Application of hydrides in hydrogen storage and compression: Achievements, outlook and perspectives

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  • Jose Bellosta von Colbe, Helmholtz-Zentrum Geesthacht - Zentrum für Material- und Küstenforschung GmbH
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  • Jose Ramón Ares, Universidad Autonoma de Madrid
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  • Jussara Barale, Università degli Studi di Torino
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  • Marcello Baricco, Università degli Studi di Torino
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  • Craig Buckley, Curtin University
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  • Giovanni Capurso, Helmholtz-Zentrum Geesthacht - Zentrum für Material- und Küstenforschung GmbH
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  • Noris Gallandat, GRZ Technologies Ltd.
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  • David M. Grant, University of Nottingham
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  • Matylda N. Guzik, University Oslo
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  • Isaac Jacob, Ben-Gurion University of the Negev
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  • Emil H. Jensen, Department of Technology Systems, University Oslo
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  • Torben Jensen
  • Julian Jepsen, Helmholtz-Zentrum Geesthacht - Zentrum für Material- und Küstenforschung GmbH
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  • Thomas Klassen, Helmholtz-Zentrum Geesthacht - Zentrum für Material- und Küstenforschung GmbH
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  • Mykhaylol V. Lototskyy, University of the Western Cape
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  • Kandavel Manickam, University of Nottingham
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  • Amelia Montone, and Sustainable Development
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  • Julian Puszkiel, Consejo Nacional de Investigaciones Científicas y Técnicas
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  • Sabrina Sartori, University Oslo
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  • Drew A. Sheppard
  • Alastair Stuart, University of Nottingham
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  • Gavin Walker, University of Nottingham
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  • Colin J. Webb, Griffith University
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  • Heena Yang, EMPA
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  • Volodymyr Yartys, Institute for Energy Technology
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  • Andreas Züttel, EMPA
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  • Martin Dornheim, Helmholtz-Zentrum Geesthacht - Zentrum für Material- und Küstenforschung GmbH

Metal hydrides are known as a potential efficient, low-risk option for high-density hydrogen storage since the late 1970s. In this paper, the present status and the future perspectives of the use of metal hydrides for hydrogen storage are discussed. Since the early 1990s, interstitial metal hydrides are known as base materials for Ni – metal hydride rechargeable batteries. For hydrogen storage, metal hydride systems have been developed in the 2010s [1] for use in emergency or backup power units, i. e. for stationary applications. With the development and completion of the first submarines of the U212 A series by HDW (now Thyssen Krupp Marine Systems) in 2003 and its export class U214 in 2004, the use of metal hydrides for hydrogen storage in mobile applications has been established, with new application fields coming into focus. In the last decades, a huge number of new intermetallic and partially covalent hydrogen absorbing compounds has been identified and partly more, partly less extensively characterized. In addition, based on the thermodynamic properties of metal hydrides, this class of materials gives the opportunity to develop a new hydrogen compression technology. They allow the direct conversion from thermal energy into the compression of hydrogen gas without the need of any moving parts. Such compressors have been developed and are nowadays commercially available for pressures up to 200 bar. Metal hydride based compressors for higher pressures are under development. Moreover, storage systems consisting of the combination of metal hydrides and high-pressure vessels have been proposed as a realistic solution for on-board hydrogen storage on fuel cell vehicles. In the frame of the “Hydrogen Storage Systems for Mobile and Stationary Applications” Group in the International Energy Agency (IEA) Hydrogen Task 32 “Hydrogen-based energy storage” different compounds have been and will be scaled-up in the near future and tested in the range of 500 g to several hundred kg for use in hydrogen storage applications.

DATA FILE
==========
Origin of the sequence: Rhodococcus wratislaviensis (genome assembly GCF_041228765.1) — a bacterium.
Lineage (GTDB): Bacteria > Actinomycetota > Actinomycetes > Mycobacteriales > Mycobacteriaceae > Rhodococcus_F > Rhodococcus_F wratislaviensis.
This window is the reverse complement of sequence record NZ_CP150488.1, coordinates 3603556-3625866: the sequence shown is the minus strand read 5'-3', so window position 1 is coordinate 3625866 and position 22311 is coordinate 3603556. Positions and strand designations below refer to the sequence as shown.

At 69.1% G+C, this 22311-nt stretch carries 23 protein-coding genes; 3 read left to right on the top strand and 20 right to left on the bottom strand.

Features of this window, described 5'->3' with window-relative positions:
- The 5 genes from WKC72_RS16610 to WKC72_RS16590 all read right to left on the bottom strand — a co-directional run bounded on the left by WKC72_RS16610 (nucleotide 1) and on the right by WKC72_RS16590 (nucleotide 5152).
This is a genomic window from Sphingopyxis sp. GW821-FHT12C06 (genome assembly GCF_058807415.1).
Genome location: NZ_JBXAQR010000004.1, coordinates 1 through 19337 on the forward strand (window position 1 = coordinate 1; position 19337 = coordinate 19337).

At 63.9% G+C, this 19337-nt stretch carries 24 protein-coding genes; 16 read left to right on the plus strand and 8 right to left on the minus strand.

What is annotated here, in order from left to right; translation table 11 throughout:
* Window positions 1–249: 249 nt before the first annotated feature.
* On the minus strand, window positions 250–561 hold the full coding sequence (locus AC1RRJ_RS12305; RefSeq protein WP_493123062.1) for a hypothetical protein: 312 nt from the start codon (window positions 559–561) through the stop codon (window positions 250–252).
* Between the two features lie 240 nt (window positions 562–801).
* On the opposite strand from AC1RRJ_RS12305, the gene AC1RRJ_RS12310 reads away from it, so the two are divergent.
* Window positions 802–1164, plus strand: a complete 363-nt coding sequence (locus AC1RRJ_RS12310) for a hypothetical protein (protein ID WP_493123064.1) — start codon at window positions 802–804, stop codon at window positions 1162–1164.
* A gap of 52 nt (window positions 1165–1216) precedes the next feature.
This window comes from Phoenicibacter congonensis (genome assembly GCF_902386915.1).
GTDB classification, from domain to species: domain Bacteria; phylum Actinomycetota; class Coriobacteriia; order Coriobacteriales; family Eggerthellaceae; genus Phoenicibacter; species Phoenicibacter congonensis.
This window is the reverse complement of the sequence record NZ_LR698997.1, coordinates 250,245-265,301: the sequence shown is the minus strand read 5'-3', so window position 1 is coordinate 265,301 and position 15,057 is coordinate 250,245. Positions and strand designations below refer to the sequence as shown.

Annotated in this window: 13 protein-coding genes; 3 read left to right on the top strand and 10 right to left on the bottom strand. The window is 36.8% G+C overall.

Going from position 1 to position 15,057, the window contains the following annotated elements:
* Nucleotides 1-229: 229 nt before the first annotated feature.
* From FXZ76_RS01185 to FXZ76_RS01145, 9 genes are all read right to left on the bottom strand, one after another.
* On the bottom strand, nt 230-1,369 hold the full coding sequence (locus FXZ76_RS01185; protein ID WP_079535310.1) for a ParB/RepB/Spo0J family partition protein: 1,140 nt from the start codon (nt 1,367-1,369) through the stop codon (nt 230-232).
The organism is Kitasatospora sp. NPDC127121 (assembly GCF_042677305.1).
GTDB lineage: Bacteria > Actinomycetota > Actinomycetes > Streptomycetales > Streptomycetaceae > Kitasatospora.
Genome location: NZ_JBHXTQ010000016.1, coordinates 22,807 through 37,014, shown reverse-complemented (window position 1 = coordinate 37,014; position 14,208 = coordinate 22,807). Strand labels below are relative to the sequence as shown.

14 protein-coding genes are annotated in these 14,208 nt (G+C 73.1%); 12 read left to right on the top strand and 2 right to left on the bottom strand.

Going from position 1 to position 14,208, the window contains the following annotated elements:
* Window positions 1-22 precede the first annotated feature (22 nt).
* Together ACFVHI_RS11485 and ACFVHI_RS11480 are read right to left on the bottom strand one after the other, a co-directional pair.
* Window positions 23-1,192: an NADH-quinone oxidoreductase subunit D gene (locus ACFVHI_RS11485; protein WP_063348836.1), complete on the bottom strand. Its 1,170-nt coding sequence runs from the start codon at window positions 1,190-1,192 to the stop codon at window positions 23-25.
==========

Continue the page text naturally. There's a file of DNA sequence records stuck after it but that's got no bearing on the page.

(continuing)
Original languageEnglish
JournalInternational Journal of Hydrogen Energy
Volume44
Issue15
Pages (from-to)7780-7808
Number of pages29
ISSN0360-3199
DOIs
Publication statusPublished - 2019

    Research areas

  • Hydrogen compression, Hydrogen storage, Metal hydrides

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